About database


All the data contained in the IO database belongs to a wide array of published papers and books and from public repositories (notably GBIF, iNaturalist, GenBank). The data has been validated by people working on the project and is continuously validated, improved and updated.


The species included in the database represent all the (known?) species living in Europe and the taxonomy largely reflects the widely accepted assessment made by the committee of Fauna Europaea composed by a large number of Lepidoptera experts from many countries. Moreover, some minor changes due to most recent studies have been made by the people working on the IO database. The accepted taxonomy for each family can be inspected by clicking on “explore taxonomy”

Kind of Data

For each European butterfly species the IO database provides the following data:

Occurrence data
Contains the information for the occurrence of the species together with the internal ID, the country, the latitude and longitude (in decimal degrees), the collection date, the GgenBank accession for the specimens for which a COI sequence is available and a flag column indicating whether a COI sequence is available and then included in the FASTA file (see below). The last two fields indicate the source of the DNA sequence and occurrence data. References for literature can be downloaded in the file "publications". Occurrence data can be downloaded as CSV, JSON and GEOJSON file.
COI sequences
Provided as a FASTA file and aligned in a 658 bp format. The order of the samples in the FASTA file is the same as in the occurrence data. So, by selecting the specimens flagged for a COI sequence in the occurrence table a corresponding matrix and FASTA file can be obtained.
Host plants
The host plant genera reported to be used by each species in two main literature works: Tolman and Lewington (2008) and Lafranchis (2004). The plant family is also provided.
Species traits
Species traits include the following information:
  1. Number of host plants. This is given as the number of known genera used by the larva.
  2. Mobility index. Measurements of the dispersal tendency in butterflies are complex and, in previous studies, have been mostly based on the agreement among subjective evaluations made by experts, and less commonly by using objective species traits. Here we combined the indexes provided by four studies (Balletto & Kudrna, 1985; Komonen et al. 2004; Heikkinen et al. 2010; Dennis, 2012) by standardizing their range between 0 (low dispersal) and 1 (high dispersal) and computed, for each species, an average dispersal tendency based on the available measurements.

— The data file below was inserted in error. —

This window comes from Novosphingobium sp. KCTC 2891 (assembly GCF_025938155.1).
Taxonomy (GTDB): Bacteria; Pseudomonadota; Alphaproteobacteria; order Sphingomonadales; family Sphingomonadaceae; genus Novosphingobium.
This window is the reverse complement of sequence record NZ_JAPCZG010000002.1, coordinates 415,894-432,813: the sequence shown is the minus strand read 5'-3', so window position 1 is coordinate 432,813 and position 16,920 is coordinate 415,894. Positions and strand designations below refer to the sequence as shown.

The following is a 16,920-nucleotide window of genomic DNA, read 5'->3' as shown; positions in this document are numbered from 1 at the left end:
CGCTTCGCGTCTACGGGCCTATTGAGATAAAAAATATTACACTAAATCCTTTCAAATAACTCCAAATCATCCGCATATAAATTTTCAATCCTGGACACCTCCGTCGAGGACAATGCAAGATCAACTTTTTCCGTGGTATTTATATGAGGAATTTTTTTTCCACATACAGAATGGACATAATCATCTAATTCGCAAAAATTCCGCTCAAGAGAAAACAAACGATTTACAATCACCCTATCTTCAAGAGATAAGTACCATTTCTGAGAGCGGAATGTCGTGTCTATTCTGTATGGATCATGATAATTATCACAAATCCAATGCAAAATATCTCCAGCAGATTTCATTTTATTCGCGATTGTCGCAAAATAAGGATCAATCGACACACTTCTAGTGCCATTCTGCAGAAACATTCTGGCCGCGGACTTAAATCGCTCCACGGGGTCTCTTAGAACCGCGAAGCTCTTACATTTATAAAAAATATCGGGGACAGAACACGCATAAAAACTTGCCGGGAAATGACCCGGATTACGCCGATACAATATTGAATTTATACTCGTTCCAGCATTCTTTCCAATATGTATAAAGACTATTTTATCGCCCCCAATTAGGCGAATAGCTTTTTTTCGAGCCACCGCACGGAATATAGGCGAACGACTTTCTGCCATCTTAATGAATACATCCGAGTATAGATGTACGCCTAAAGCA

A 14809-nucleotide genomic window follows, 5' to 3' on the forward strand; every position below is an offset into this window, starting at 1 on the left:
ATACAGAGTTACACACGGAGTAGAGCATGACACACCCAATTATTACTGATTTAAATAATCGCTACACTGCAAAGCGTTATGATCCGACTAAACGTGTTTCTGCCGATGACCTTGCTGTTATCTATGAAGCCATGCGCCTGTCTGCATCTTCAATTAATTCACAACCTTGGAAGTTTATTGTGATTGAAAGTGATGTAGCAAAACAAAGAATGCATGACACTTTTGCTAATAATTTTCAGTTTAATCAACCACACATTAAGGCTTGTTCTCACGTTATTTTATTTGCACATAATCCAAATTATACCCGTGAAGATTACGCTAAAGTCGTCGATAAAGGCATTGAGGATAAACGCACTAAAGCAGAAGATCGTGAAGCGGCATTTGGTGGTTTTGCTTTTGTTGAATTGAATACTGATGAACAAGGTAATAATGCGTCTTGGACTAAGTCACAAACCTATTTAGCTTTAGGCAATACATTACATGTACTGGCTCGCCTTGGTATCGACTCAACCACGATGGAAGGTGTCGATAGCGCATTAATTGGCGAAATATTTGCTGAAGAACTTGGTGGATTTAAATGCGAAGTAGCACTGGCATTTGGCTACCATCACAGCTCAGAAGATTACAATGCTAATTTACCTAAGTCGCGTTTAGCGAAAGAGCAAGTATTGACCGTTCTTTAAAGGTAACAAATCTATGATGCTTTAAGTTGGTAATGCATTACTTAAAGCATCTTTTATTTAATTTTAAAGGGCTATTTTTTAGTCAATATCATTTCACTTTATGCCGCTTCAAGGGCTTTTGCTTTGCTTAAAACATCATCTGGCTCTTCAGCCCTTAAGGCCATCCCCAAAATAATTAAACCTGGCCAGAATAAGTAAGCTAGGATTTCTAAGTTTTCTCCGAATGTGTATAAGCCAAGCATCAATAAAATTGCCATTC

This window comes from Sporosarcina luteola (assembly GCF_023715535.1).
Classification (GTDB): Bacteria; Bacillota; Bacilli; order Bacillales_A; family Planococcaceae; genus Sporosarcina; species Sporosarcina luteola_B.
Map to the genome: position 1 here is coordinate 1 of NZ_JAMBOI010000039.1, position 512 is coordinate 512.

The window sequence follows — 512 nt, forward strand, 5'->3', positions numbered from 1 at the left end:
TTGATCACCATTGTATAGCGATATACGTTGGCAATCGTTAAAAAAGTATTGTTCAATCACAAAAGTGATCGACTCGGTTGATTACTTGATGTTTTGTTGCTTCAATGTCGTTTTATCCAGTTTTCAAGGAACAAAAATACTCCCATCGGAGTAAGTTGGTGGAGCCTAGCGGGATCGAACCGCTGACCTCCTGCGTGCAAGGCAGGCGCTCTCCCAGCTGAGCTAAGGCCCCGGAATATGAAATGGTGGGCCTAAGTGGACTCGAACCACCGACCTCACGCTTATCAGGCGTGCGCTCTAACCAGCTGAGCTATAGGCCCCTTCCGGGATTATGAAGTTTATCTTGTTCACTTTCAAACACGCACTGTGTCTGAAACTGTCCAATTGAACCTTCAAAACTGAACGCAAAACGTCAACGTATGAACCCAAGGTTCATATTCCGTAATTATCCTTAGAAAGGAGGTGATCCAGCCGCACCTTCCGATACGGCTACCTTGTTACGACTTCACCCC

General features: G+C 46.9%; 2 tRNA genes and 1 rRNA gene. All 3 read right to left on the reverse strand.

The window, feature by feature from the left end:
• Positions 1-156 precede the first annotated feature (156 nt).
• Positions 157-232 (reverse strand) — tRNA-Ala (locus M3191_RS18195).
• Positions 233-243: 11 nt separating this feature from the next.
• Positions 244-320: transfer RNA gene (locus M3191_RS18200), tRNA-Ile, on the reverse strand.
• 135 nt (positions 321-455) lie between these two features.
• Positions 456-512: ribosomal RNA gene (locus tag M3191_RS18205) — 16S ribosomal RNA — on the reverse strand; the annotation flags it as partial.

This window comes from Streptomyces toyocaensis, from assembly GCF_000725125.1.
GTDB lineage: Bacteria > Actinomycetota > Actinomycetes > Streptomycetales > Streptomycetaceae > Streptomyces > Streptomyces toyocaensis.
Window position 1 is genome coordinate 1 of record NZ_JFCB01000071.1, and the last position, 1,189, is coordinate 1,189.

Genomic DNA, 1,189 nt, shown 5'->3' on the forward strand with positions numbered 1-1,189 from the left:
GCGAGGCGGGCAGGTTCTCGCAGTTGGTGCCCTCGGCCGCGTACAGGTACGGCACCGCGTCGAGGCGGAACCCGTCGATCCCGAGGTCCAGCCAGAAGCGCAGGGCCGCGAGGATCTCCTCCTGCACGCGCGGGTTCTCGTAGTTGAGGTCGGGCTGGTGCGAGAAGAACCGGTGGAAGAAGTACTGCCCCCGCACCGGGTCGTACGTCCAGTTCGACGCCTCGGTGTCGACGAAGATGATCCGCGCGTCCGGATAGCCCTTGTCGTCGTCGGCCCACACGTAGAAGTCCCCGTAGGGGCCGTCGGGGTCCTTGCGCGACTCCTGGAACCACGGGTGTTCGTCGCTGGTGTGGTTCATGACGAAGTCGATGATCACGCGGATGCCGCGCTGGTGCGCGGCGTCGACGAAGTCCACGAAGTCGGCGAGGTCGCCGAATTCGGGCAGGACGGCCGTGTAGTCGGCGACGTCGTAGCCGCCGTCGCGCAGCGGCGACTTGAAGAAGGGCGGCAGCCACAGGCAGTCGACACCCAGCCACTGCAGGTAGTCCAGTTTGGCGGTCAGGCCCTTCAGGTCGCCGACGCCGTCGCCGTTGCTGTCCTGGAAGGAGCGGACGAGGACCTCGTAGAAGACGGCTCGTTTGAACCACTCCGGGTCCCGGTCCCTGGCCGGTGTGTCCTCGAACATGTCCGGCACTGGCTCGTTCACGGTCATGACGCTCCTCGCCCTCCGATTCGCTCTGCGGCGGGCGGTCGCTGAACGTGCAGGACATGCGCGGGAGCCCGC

3. Wingspan. Is provided like the minimum and maximum value reported by Higgins and Riley (1970). The average value is also provided together with a variance value calculated as (max-min)/mean.
  4. Flying period and voltinism. Is provided as the first and the last month of appearance of adults in Europe (Month min, Month max), the number of months in which the adults fly (length(months)) and the central month among them (Month central). Voltinism is also provided with the minimum and maximum number of genarations reported in Europe (Genarations min and Generation max) and their variation (Generation max-Genaration min). The information about phenology belong to Tolman and Lewington (2008) and have been checked with our available data.
  5. Altitude. Is provided as the minimum and maximum altitudes reported by Tolman and Lewington (2008). A range (maximum-minimum) is also provided.
  6. Range size. Is calculated as the number of 50x50km squares inhabited by that species in Europe. It has been obtained by the CLIMBER resource (Schweiger et al 2014).
  7. Climatic data. Obtained by the CLIMBER resource they report several values of the temperature and precipitation experienced by the species in the 50x50 km squares of Europe where it is predicted to occur on the basis of climatic envelop models (Schweiger et al 2014). The 95% confidence interval and the standard deviation of temperature and precipitation among the cells predicted to host the species in Europe are also provided.


The taxonomy and the different data have been validated by the IO database team. This is particularly important for COI sequences, traits and occurrence data belonging to cryptic taxa that were not separated at the time of the original sequencing, to identifications belonging to citizen science projects (e.g. inaturalist). Validation has been made in a conservative manner and anytime a doubt emerged the datum was removed.